In the past there have been problems with unhelpful remarks and comments being made by some judges. These comments have given offence to one or both of the parties. In recent years the Judicial Studies Board and, more recently, the Judicial College has introduced human awareness training covering a whole range of issues from gender awareness to disability issues. It is no longer adequate to rely upon, or assume that, because a judge was once an experienced advocate, they possess the necessary people skills to deal effectively with victims and their families, witnesses, jurors and unrepresented parties.


From my own observations following a visit to a local Crown Court, the judge seemed to go out of his way to allow adequate time for an individual who was not represented. In this particular case the judge wanted to ensure that he had explored all options available to him as he had not received the benefit of arguments from the defendant's counsel.



Training is accepted in many other walks of life and it is probably fair to say that in recent years training is no longer seen as a threat but is much more accepted and welcomed. It is probably reasonable to say that for some judges at the bottom of the judicial ladder the training is adequate, particularly for those who have experience of criminal courts. The complexities of the judges' role all point to the need for training. Their duty in supervising the trial process, keeping order, adhering to the rules, ruling on the law and the admissibility of evidence would alone justify a need for adequate training. In addition to this they must not stray away from effective summaries about the law for the benefit of the jury and need to be aware of the growing number of guidelines about sentencing, more reasons for continual training and support. It is just a matter of how much and what we can afford.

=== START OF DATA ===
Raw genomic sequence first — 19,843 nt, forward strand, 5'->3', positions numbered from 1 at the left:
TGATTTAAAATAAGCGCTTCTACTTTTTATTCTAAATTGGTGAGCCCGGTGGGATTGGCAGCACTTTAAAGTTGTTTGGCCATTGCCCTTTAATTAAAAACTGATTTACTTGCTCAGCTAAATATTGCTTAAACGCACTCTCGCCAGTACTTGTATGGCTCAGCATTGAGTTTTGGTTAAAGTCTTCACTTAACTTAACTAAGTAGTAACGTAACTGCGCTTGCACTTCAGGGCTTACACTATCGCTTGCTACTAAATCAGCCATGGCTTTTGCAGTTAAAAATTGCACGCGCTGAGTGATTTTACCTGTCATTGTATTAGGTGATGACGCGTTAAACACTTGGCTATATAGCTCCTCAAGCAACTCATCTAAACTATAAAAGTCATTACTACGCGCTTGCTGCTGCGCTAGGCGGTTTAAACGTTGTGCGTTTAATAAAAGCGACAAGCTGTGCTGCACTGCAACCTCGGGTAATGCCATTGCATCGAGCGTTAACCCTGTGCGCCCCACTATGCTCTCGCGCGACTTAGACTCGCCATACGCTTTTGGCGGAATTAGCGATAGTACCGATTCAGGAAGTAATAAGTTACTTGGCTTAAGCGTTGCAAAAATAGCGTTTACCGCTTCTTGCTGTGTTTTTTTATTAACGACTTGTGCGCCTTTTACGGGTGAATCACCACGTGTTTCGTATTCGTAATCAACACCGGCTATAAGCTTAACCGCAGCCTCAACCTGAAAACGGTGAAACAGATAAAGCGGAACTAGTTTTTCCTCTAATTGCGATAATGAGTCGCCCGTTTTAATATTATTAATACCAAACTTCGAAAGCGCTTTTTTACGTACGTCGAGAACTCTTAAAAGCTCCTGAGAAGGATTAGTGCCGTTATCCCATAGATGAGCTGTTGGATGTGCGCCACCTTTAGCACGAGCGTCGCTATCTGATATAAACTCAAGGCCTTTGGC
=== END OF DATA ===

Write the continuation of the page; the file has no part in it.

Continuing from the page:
In the meantime the emphasis is on the importance of training and training is categorised as the provision of initial training, continuous professional development and training geared to change and development. This suggests the continuing acceptance and place for training for the judiciary and not just for new judges.


Do judges still make inappropriate remarks? Yes they do and you do not need to look any further than the High Court judge reported to have been reprimanded for making racially offensive jokes about an Arab sheik in a divorce case. One of the throw away remarks included a reference to the effect that the sheik could leave 'on his flying carpet'. This all goes to show that there is still room for improvement and that we should not be complacent. The individual judge in the case was replaced following complaints.



(Word count 1086)

Wigs off, jeans on at the Judicial College | Joshua Rozenberg

Educating Judges – the Judicial College. Interview with Lady Justice Hallett To hear the interview, go to http://fdslive.oup.com/www.oup.com/orc/resources/law/els/partington13_14/student/podcasts/Hallett.mp3

This essay discusses the extent to which the Judicial Studies Board and subsequently the Judicial College contributes to the training of judges and whether such training is adequate.  The essay deals with the training of new judges as well as existing judges who are promoted.


Reference is also made to human awareness training which is provided.


Judges still make inappropriate remarks from time to time and this is mentioned. 


The essay closes with a discussion about the acceptance of continuous professional training as well as initial training.



(Word count 1086)